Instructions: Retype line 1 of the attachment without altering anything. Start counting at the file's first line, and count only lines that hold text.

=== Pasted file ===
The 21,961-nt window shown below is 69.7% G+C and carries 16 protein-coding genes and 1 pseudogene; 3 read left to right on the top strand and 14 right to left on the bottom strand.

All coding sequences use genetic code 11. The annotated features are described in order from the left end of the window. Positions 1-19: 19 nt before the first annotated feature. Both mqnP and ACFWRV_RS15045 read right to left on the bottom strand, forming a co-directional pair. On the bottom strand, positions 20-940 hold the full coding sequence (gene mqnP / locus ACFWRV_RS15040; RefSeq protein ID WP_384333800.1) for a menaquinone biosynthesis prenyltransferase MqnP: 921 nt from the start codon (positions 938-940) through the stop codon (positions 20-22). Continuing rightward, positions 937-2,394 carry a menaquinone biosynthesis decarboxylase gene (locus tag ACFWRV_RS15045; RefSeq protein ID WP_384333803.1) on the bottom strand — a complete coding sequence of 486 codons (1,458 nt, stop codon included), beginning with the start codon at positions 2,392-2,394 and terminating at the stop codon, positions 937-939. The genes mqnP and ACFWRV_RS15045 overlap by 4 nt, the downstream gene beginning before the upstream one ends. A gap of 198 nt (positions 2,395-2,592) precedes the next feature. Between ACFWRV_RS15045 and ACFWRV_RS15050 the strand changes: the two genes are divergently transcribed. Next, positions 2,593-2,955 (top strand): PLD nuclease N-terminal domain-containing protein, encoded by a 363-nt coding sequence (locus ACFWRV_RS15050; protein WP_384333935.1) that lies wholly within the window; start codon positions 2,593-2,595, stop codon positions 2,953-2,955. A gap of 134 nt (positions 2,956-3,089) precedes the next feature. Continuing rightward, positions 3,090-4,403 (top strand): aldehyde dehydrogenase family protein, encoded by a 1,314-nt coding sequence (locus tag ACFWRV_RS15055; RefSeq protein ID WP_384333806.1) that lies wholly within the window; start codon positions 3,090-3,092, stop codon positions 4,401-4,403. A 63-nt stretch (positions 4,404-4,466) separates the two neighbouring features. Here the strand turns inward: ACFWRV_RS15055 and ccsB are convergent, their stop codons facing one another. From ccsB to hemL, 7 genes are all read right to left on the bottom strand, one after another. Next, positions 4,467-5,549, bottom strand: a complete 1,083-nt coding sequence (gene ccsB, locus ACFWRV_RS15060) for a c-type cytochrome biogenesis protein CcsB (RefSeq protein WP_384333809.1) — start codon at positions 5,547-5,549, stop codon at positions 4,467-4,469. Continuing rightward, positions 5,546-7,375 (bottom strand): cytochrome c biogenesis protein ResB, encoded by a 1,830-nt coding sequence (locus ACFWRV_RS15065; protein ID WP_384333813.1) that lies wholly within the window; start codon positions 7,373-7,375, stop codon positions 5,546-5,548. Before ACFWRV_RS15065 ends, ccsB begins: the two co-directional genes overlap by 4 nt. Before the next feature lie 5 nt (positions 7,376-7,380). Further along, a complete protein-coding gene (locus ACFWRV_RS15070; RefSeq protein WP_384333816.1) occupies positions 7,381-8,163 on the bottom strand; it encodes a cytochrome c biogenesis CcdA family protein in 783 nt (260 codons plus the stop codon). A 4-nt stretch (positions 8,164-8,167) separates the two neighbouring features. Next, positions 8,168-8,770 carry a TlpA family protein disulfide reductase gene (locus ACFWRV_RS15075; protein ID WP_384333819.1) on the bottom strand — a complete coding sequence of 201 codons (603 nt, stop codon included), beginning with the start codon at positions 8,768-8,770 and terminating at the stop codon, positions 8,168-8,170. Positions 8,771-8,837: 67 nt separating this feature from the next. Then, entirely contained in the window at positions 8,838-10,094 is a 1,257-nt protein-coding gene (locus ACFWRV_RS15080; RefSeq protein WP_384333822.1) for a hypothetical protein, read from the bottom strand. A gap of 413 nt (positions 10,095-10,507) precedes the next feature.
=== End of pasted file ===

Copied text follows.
The 21,961-nt window shown below is 69.7% G+C and carries 16 protein-coding genes and 1 pseudogene; 3 read left to right on the top strand and 14 right to left on the bottom strand.